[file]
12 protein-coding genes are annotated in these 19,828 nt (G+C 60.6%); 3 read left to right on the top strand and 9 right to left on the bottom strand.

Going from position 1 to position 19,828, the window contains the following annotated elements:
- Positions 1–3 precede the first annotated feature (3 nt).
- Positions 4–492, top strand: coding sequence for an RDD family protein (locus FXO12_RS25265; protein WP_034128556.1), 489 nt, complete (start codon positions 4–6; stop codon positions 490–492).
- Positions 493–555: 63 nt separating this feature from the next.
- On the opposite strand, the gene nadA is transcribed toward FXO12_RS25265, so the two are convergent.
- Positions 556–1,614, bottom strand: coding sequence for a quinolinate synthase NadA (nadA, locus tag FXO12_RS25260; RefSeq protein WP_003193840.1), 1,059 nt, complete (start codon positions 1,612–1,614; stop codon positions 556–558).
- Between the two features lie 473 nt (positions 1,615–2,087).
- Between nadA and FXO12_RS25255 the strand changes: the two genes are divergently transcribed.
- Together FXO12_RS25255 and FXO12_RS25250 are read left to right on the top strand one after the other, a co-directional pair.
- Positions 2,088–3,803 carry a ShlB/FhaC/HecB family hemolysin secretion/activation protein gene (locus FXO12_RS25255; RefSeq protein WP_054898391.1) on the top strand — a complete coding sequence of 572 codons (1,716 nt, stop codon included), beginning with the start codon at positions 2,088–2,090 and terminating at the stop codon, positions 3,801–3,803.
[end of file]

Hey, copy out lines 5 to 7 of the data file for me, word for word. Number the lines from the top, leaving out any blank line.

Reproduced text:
- Positions 493–555: 63 nt separating this feature from the next.
- On the opposite strand, the gene nadA is transcribed toward FXO12_RS25265, so the two are convergent.
- Positions 556–1,614, bottom strand: coding sequence for a quinolinate synthase NadA (nadA, locus tag FXO12_RS25260; RefSeq protein WP_003193840.1), 1,059 nt, complete (start codon positions 1,612–1,614; stop codon positions 556–558).